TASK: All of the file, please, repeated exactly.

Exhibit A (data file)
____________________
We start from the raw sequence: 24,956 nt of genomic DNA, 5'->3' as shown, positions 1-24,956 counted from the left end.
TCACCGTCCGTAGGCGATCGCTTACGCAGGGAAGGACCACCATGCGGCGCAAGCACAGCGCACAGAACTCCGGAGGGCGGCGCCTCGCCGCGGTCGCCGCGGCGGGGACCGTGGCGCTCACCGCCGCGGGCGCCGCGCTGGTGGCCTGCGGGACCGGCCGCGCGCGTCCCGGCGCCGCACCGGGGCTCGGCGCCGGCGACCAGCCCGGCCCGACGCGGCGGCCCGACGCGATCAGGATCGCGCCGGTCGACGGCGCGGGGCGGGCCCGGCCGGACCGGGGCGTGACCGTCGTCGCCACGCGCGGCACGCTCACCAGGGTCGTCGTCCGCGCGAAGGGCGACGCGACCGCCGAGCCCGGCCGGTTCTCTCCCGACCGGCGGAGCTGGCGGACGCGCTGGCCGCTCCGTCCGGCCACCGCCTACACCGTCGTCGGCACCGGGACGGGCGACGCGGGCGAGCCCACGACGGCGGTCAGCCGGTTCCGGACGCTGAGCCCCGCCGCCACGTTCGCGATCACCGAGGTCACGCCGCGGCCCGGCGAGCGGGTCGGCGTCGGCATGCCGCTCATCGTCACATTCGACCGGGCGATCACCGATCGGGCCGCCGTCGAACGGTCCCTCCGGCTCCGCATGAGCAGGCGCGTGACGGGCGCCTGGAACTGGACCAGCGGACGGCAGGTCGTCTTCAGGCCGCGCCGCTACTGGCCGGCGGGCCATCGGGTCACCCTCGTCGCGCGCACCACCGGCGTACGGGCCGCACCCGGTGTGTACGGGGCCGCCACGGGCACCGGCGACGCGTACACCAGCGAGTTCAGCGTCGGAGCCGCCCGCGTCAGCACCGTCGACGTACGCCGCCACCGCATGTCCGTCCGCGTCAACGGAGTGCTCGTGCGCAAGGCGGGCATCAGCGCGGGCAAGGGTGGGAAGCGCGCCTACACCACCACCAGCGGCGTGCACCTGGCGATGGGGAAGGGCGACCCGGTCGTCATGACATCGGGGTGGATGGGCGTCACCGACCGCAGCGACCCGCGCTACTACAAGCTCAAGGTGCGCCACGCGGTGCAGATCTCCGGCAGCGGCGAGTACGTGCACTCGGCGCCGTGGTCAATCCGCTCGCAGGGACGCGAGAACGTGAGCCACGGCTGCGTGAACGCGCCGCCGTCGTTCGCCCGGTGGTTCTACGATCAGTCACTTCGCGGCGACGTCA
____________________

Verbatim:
We start from the raw sequence: 24,956 nt of genomic DNA, 5'->3' as shown, positions 1-24,956 counted from the left end.
TCACCGTCCGTAGGCGATCGCTTACGCAGGGAAGGACCACCATGCGGCGCAAGCACAGCGCACAGAACTCCGGAGGGCGGCGCCTCGCCGCGGTCGCCGCGGCGGGGACCGTGGCGCTCACCGCCGCGGGCGCCGCGCTGGTGGCCTGCGGGACCGGCCGCGCGCGTCCCGGCGCCGCACCGGGGCTCGGCGCCGGCGACCAGCCCGGCCCGACGCGGCGGCCCGACGCGATCAGGATCGCGCCGGTCGACGGCGCGGGGCGGGCCCGGCCGGACCGGGGCGTGACCGTCGTCGCCACGCGCGGCACGCTCACCAGGGTCGTCGTCCGCGCGAAGGGCGACGCGACCGCCGAGCCCGGCCGGTTCTCTCCCGACCGGCGGAGCTGGCGGACGCGCTGGCCGCTCCGTCCGGCCACCGCCTACACCGTCGTCGGCACCGGGACGGGCGACGCGGGCGAGCCCACGACGGCGGTCAGCCGGTTCCGGACGCTGAGCCCCGCCGCCACGTTCGCGATCACCGAGGTCACGCCGCGGCCCGGCGAGCGGGTCGGCGTCGGCATGCCGCTCATCGTCACATTCGACCGGGCGATCACCGATCGGGCCGCCGTCGAACGGTCCCTCCGGCTCCGCATGAGCAGGCGCGTGACGGGCGCCTGGAACTGGACCAGCGGACGGCAGGTCGTCTTCAGGCCGCGCCGCTACTGGCCGGCGGGCCATCGGGTCACCCTCGTCGCGCGCACCACCGGCGTACGGGCCGCACCCGGTGTGTACGGGGCCGCCACGGGCACCGGCGACGCGTACACCAGCGAGTTCAGCGTCGGAGCCGCCCGCGTCAGCACCGTCGACGTACGCCGCCACCGCATGTCCGTCCGCGTCAACGGAGTGCTCGTGCGCAAGGCGGGCATCAGCGCGGGCAAGGGTGGGAAGCGCGCCTACACCACCACCAGCGGCGTGCACCTGGCGATGGGGAAGGGCGACCCGGTCGTCATGACATCGGGGTGGATGGGCGTCACCGACCGCAGCGACCCGCGCTACTACAAGCTCAAGGTGCGCCACGCGGTGCAGATCTCCGGCAGCGGCGAGTACGTGCACTCGGCGCCGTGGTCAATCCGCTCGCAGGGACGCGAGAACGTGAGCCACGGCTGCGTGAACGCGCCGCCGTCGTTCGCCCGGTGGTTCTACGATCAGTCACTTCGCGGCGACGTCA